BOCA RATON, Fla. — The National Assn. of Securities Dealers, parent of the electronic Nasdaq Stock Market, might sell shares of itself to the public sometime after 2000, NASD Chairman and Chief Executive Frank Zarb said Sunday.
Speaking at a conference of stock traders, Zarb said such a public offering is possible.
"It has a lot of appeal," he said. "I think it's going to be looked at with more detail."
A stock offering could raise billions of dollars for the NASD, which is owned by the nation's brokerage firms and has been on an acquisition tear. Earlier this year, it agreed to buy the American Stock Exchange and spend $140 million on joint marketing and upgrading its technology. It also agreed to acquire the smaller Philadelphia Stock Exchange.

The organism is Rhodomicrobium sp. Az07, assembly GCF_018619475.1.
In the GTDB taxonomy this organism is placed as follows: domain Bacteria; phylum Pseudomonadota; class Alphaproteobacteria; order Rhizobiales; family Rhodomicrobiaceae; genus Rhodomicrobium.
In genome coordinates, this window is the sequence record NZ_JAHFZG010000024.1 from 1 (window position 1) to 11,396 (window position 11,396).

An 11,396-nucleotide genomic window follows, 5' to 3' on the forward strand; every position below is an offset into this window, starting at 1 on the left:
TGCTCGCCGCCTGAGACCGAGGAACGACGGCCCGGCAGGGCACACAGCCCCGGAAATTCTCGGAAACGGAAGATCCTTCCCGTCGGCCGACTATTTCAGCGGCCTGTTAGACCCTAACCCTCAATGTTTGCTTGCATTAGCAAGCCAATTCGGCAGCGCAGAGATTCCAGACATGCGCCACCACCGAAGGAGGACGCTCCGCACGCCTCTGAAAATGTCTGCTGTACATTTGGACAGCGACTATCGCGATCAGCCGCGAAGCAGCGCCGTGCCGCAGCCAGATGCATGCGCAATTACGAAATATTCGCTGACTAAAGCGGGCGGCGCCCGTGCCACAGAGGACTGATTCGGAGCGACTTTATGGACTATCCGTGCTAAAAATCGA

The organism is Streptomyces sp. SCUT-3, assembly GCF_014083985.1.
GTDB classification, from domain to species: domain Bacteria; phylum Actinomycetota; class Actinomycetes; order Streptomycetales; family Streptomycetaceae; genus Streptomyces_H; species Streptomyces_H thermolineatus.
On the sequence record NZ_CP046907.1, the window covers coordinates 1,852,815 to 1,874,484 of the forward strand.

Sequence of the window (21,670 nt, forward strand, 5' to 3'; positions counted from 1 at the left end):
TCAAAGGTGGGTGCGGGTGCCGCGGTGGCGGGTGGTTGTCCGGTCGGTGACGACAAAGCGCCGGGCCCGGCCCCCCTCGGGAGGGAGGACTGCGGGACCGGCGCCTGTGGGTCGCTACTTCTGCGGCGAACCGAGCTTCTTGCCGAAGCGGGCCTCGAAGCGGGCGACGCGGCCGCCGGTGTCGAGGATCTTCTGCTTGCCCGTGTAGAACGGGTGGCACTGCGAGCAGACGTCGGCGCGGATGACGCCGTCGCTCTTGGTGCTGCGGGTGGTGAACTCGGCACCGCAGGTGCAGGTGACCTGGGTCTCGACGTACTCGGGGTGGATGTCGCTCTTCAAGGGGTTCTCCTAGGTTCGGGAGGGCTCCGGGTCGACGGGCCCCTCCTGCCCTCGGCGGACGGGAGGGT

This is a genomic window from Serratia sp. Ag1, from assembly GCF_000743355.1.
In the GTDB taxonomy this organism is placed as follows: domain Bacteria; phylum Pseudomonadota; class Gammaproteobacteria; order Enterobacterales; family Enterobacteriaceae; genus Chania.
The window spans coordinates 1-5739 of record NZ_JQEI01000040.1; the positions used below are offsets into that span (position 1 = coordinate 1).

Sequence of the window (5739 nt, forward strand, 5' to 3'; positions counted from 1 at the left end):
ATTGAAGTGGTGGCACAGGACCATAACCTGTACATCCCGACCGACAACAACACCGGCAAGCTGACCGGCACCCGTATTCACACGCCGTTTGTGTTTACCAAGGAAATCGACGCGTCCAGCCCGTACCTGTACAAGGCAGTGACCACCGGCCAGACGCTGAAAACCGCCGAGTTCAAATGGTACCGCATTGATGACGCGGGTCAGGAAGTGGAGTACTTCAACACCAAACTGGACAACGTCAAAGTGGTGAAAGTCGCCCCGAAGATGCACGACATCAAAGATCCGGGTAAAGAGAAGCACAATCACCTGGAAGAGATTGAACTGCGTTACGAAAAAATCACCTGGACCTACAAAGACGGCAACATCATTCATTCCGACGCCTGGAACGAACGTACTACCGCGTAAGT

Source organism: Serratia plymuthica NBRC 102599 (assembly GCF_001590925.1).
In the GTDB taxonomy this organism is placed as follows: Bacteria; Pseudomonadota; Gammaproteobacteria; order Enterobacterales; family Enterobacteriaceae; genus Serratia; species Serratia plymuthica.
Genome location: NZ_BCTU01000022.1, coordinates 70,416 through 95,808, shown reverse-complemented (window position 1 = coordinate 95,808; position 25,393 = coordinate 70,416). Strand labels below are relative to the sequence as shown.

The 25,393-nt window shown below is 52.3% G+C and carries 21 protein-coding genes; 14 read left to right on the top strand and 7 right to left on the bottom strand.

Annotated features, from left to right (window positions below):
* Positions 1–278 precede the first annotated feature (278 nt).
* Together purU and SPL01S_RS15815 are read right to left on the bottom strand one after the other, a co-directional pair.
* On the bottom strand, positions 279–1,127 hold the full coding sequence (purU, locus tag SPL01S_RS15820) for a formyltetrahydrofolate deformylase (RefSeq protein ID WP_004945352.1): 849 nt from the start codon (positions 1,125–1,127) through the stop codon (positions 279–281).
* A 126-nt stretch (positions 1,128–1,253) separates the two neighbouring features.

Moreover, the NASD is discussing an alliance with the holding company for Frankfurt's securities exchanges and faces an ongoing rivalry with the dominant New York Stock Exchange for company listings and market share.
Yet Zarb, after mentioning the possibility of an offering, immediately acknowledged that many hurdles exist. The NASD's role as Nasdaq regulator might conflict with its obligations as a public company, he said.